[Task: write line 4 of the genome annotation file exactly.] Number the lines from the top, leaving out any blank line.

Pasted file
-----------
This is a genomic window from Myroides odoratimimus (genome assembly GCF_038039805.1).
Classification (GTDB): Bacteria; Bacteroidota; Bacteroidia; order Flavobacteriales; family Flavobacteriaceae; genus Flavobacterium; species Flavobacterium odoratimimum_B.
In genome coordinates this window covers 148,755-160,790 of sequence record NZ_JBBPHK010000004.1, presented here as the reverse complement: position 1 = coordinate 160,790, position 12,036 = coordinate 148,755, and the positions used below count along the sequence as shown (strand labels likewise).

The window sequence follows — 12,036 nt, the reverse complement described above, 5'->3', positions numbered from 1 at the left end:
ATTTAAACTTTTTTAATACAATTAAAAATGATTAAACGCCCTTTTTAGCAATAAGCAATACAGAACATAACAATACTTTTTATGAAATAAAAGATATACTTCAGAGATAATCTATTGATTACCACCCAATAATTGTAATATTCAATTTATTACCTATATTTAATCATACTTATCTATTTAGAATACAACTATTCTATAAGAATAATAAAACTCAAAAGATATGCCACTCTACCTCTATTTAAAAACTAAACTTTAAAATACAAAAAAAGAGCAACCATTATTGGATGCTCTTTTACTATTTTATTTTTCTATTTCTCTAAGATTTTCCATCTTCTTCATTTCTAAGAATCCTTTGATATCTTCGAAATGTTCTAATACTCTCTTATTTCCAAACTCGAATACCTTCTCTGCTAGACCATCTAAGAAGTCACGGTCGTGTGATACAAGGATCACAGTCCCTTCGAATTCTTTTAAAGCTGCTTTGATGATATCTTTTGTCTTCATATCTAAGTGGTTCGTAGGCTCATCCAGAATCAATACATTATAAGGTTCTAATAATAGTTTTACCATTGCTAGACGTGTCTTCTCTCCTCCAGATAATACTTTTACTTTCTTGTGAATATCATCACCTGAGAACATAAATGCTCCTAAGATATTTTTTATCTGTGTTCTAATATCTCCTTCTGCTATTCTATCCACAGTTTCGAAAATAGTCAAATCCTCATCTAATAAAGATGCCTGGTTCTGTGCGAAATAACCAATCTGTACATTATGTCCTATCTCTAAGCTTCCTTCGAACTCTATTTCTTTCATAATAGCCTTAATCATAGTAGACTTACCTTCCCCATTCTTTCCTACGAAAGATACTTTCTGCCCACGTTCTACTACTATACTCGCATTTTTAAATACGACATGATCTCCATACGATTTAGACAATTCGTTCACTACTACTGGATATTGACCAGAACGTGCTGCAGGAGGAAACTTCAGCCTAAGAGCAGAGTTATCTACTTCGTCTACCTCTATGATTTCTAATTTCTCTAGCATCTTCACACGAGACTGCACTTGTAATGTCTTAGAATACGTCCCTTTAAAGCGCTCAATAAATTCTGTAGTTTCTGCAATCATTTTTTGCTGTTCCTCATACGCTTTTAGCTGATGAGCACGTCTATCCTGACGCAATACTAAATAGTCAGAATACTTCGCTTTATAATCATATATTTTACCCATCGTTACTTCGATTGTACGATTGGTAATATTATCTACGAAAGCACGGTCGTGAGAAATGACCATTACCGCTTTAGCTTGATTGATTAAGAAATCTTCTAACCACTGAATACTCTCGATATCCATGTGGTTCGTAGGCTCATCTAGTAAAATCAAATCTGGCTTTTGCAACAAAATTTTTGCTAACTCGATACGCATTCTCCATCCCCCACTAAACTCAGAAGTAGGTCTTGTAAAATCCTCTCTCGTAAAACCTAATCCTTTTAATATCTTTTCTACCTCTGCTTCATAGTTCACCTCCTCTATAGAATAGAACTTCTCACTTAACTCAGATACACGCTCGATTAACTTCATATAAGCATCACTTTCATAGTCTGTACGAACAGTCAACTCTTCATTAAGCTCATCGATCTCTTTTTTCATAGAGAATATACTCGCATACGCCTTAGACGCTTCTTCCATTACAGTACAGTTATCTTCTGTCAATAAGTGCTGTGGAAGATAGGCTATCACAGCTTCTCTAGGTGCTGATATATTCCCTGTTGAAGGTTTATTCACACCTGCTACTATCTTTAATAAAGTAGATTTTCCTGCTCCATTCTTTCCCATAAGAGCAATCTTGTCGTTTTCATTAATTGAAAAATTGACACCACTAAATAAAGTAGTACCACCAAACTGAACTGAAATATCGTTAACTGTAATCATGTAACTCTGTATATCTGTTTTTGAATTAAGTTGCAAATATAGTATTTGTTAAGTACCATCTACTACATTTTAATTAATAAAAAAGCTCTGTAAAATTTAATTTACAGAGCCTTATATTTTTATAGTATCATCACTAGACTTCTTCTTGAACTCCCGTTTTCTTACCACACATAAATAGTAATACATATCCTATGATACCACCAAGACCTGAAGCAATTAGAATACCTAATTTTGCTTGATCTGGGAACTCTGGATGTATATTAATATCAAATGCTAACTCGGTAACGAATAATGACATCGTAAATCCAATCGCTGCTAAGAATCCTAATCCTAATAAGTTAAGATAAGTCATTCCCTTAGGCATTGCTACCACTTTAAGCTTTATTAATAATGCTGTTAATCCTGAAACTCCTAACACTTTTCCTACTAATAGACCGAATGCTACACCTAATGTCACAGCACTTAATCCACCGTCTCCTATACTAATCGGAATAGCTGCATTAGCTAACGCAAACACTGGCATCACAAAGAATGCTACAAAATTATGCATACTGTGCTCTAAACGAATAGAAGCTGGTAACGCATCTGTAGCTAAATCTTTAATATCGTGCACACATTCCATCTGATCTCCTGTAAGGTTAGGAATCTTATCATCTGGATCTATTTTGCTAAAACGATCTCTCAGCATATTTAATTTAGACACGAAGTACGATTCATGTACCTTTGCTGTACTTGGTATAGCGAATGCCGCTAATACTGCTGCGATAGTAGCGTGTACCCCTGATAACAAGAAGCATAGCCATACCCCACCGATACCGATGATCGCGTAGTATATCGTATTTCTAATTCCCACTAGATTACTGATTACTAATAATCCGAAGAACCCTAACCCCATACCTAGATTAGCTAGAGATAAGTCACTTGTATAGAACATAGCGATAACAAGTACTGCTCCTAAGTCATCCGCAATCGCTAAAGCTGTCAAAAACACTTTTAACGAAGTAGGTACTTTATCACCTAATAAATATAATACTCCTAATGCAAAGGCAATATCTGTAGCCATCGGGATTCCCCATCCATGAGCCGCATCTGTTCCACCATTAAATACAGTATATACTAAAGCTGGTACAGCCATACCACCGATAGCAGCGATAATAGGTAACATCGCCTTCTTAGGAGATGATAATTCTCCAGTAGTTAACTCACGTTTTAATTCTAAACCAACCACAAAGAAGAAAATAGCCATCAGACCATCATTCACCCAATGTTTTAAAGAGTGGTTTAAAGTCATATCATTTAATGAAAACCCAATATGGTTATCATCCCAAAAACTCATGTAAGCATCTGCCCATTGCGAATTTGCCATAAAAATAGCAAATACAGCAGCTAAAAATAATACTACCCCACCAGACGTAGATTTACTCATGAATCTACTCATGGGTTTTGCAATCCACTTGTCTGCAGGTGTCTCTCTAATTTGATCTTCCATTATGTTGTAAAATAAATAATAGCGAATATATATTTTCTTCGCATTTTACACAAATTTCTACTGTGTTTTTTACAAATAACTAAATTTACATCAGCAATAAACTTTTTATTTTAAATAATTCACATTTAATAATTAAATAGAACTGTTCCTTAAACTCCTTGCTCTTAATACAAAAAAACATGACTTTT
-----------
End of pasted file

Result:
The window sequence follows — 12,036 nt, the reverse complement described above, 5'->3', positions numbered from 1 at the left end: